Tour Pro Appraisal: Shane Lowry

Irishman Shane Lowry’s career rocketed into a different stratosphere last week with an emotional victory in The Open at Royal Portrush.

Although Lowry had been a talented amateur golfer, and indeed won the European Tour’s Irish Open before even reaching the paid ranks, it is fair to say that his maiden Major victory came somewhat out of the blue.

In this blog, I will delve into the details behind the Irishman’s game and look for evidence that will help us predict whether the epic Portrush triumph was an unexpected one-off or a springboard to catapult him among the worlds best in the biggest tournaments on a regular basis.

The Game

Long Game: Lowry employs a natural long flowing swing technique. For the purist, there would be holes to pick in leg action and swing plane. In many ways, his technique reminds you of Colin Montgomerie – old fashioned, natural and repeatable.

Growing up in the Emerald Isle, it is of little surprise that Lowry’s technique holds up well in difficult weather conditions and his control of trajectory in the wind was particularly evident in the wild conditions during the last day in Portrush. His sweet low fades into the treacherous Par 3 16th, ‘Calamity’  were ball-striking poetry.

Short Game: For his fellow Pro’s, it is Lowry’s chipping action that gains admiring glances. Fellow Irish Open Champion Padraig Harrington has described Lowry as the second best chipper of the ball that he has ever witnessed, behind only Phil Mickelson.

Lowry employs a similar rhythmical action in his chipping technique that is evident in his full swing. He chips almost exclusively with his lob wedge, but employs a variety of subtle changes in set-up and swing path to create high cut shots, or low hooked running approaches that check up to order.

Putting: The Irishmans natural, non-fussy approach continues in his putting, with a quick routine not allowing him to overthink his method. Lowry most commonly employs a left-hand low putting grip and looks comfortable with this technique. He very rarely changes putter, with the Odyssey 2-Ball in play for many years.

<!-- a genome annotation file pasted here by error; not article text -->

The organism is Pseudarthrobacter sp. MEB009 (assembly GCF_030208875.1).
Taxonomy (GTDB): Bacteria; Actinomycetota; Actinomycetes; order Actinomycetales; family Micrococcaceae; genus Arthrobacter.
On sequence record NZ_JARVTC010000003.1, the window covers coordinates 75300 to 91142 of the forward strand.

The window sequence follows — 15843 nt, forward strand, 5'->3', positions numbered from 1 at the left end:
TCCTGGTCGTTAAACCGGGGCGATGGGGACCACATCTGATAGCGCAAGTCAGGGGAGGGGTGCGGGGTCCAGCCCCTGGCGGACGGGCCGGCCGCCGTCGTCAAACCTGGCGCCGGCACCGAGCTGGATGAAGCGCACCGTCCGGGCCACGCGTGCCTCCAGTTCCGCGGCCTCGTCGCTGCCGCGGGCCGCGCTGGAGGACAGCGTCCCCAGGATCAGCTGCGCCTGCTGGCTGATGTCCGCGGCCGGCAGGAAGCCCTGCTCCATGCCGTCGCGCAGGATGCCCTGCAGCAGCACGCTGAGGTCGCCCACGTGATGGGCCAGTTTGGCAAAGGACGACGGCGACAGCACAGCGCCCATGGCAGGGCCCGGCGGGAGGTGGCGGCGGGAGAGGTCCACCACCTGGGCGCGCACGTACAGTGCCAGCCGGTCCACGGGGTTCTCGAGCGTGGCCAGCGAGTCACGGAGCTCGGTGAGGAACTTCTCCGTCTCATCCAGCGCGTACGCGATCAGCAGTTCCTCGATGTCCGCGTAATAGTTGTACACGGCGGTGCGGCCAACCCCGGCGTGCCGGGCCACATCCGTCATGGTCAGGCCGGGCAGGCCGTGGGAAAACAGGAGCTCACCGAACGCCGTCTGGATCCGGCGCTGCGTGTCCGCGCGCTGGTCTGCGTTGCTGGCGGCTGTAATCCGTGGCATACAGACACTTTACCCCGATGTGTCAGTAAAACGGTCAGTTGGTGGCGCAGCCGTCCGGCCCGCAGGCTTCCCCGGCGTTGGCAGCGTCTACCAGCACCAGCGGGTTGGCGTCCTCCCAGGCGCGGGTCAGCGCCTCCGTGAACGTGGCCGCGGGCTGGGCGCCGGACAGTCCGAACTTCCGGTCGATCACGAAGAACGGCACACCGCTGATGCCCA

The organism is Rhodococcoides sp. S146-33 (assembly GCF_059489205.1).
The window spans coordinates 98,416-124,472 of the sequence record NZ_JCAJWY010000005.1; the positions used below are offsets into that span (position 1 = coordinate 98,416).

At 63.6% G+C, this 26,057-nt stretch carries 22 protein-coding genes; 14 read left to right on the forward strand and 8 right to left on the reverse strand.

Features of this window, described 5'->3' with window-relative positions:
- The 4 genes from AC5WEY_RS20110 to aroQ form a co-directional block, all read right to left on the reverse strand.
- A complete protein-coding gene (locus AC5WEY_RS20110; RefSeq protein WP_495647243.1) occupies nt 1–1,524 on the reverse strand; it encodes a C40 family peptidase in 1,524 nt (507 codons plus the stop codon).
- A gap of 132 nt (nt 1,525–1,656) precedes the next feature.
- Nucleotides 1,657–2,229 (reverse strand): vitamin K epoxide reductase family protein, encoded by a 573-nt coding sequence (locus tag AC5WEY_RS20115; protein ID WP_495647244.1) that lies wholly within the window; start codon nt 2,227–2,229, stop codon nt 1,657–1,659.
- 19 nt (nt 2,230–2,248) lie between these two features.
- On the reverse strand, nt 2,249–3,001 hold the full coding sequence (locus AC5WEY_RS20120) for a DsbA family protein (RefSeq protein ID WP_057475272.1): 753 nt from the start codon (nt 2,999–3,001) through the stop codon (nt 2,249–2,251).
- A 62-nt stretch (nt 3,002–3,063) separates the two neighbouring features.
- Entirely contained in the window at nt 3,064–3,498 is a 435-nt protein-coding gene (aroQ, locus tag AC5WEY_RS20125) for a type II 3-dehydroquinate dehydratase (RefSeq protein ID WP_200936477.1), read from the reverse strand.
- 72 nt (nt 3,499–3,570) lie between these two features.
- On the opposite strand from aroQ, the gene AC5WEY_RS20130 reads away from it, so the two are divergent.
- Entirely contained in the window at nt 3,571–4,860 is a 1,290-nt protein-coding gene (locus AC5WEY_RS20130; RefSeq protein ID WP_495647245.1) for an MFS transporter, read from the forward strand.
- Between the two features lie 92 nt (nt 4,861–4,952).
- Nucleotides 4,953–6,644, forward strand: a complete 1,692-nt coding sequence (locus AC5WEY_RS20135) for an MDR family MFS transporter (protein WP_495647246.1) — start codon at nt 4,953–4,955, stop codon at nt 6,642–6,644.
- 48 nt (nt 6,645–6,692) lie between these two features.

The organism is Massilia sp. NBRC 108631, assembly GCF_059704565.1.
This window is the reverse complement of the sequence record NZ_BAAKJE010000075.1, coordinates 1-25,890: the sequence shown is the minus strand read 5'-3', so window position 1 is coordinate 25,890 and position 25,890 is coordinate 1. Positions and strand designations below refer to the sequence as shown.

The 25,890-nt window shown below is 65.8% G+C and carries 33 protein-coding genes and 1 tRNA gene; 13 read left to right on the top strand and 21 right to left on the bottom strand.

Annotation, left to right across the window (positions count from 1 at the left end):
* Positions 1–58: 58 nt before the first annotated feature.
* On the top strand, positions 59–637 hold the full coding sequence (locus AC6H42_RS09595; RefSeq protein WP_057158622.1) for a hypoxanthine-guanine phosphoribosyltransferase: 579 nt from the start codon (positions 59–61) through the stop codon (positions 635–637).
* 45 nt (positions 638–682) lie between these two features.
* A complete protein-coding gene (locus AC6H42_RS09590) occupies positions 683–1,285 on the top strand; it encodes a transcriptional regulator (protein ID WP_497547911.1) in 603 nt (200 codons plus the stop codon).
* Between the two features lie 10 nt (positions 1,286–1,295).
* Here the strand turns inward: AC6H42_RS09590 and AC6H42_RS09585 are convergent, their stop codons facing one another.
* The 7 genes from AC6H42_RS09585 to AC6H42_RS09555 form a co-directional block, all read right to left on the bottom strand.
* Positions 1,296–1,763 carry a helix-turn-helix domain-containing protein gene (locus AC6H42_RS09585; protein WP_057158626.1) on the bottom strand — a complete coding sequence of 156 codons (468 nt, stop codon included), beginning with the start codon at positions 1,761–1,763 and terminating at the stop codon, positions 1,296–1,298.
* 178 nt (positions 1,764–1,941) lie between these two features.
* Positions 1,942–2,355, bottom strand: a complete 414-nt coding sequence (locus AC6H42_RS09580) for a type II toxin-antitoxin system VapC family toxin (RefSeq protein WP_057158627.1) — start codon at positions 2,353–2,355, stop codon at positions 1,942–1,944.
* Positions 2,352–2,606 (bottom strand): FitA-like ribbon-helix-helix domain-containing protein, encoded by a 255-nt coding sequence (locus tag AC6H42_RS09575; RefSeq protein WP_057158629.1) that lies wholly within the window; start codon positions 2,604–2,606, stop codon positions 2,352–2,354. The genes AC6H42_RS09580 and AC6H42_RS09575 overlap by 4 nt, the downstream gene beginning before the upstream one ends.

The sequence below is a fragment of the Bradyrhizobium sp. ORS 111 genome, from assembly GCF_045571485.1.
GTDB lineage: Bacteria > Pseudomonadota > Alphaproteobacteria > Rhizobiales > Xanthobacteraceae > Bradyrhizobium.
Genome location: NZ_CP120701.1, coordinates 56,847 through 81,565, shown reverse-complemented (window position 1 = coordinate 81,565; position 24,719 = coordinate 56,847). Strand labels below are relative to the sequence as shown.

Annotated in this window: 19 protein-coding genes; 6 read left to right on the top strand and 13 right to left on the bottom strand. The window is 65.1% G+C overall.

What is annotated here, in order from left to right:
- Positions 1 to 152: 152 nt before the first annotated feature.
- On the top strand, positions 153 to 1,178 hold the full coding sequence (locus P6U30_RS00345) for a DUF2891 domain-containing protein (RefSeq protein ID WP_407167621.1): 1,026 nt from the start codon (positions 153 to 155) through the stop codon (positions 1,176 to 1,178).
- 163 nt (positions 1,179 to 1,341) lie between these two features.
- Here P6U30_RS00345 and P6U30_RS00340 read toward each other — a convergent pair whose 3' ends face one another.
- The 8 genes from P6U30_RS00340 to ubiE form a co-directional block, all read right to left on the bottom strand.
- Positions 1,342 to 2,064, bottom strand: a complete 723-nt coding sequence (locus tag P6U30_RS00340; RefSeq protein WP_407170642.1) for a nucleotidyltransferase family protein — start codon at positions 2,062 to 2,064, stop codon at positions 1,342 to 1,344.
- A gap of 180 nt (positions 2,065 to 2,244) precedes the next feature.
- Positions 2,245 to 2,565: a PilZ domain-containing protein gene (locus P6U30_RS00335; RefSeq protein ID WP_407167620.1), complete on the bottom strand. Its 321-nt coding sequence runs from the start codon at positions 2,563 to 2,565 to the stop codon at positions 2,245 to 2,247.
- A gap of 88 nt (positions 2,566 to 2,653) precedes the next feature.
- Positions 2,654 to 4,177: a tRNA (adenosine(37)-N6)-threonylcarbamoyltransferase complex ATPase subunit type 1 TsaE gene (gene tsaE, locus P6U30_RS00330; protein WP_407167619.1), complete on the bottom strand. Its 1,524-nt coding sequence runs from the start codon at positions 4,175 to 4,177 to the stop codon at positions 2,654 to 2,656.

The Stats

Driving: Averaging around 300 yards off the tee and 60% fairways hit, Lowry is no slouch with the Driver but neither is he exceptional, ranking around 60th on Tour in this department. With a positive strokes gained in this area, however, the technical deficiencies in his technique noted earlier clearly are compensated by the trust he has in his swing.

Approach shots: In a similar fashion to his Driving, the Irishman’s iron play is very good but does not stand him out from the crowd at the most elite level of the game. He hits around 65% of greens in regulation and his proximity to the hole stats are unremarkable. He has actually lost strokes to the field in this area during the 2019 season and it is improvements in other areas that have made the difference.

Short Game: For an area that is so admired, the stats do little to back-up Lowry’s reputation as a world class short game player.

His bunker stats are average, with a proximity to the hole of around 10ft ranking him in around 80th position on the PGA Tour. His scrambling figures are also not great. There appears to be a clear weakness in chipping from the rough, ranking 188th during the 2018 season. This could be explained by struggling to adjust to unfamiliar American conditions, and his scrambling from the rough has improved hugely from 47 to 65% so far in 2019.

It could be that, like Mickelson, Lowry’s short game wizardry looks flashy but sometimes the higher percentage shot could be beneficial and help his stats.

Putting: It is obvious from the stats that it is putting that has made a difference in Lowry’s 2019 season. During 2018, he averaged 30.4 putts per round with a strokes gained (lost) of -0.3 ranking him in 167th place. For 2019, the average has reduced to 29.3 putts per round with a positive strokes gained of 0.6.

At the most elite level, to improve by over a stroke per round in a single area of his game is a massive achievement and certainly the biggest single factor in his victories this year.

The Conclusion

The new Open Champion has a very solid long game which particularly excels in difficult, windy conditions or when a course demands a creative range of ball flights and trajectories. Unfortunately this is increasingly rare in PGA Tour venues where the ‘bomb and gauge’ method favours the simple long hitting approach.

Despite his reputation as an elite short game player, the stats suggest that there are areas of weakness that he needs to address including bunker play and chipping from the rough. It is clear that the large greens with short grass run-offs and creative undulations at Portrush played to the Irishman’s strengths and contributed to his 6-shot victory.

In the 2019 season, Lowry’s putting has changed from a weakness to a strength and this will need to continue if he wants to win more Major Championships.

From my analysis, it is clear that Shane Lowry is a very very good golfer and a worthy Open Champion, but the stats suggest that he may struggle in US conditions, with long rough stifling creativity and the heat and lack of wind not playing to his strengths. With 3 of the 4 Major Championships held on this continent, he needs to continue to develop his game if he wants to improve his tally.

It would be wrong to underestimate the genial Irishman, however, with the confidence gained from his Open victory a significant boost to further wins. In fairness he has already shown an ability to adapt his game in 2019 and if this pattern continues it should be fun to watch.

1 thought on “Tour Pro Appraisal: Shane Lowry

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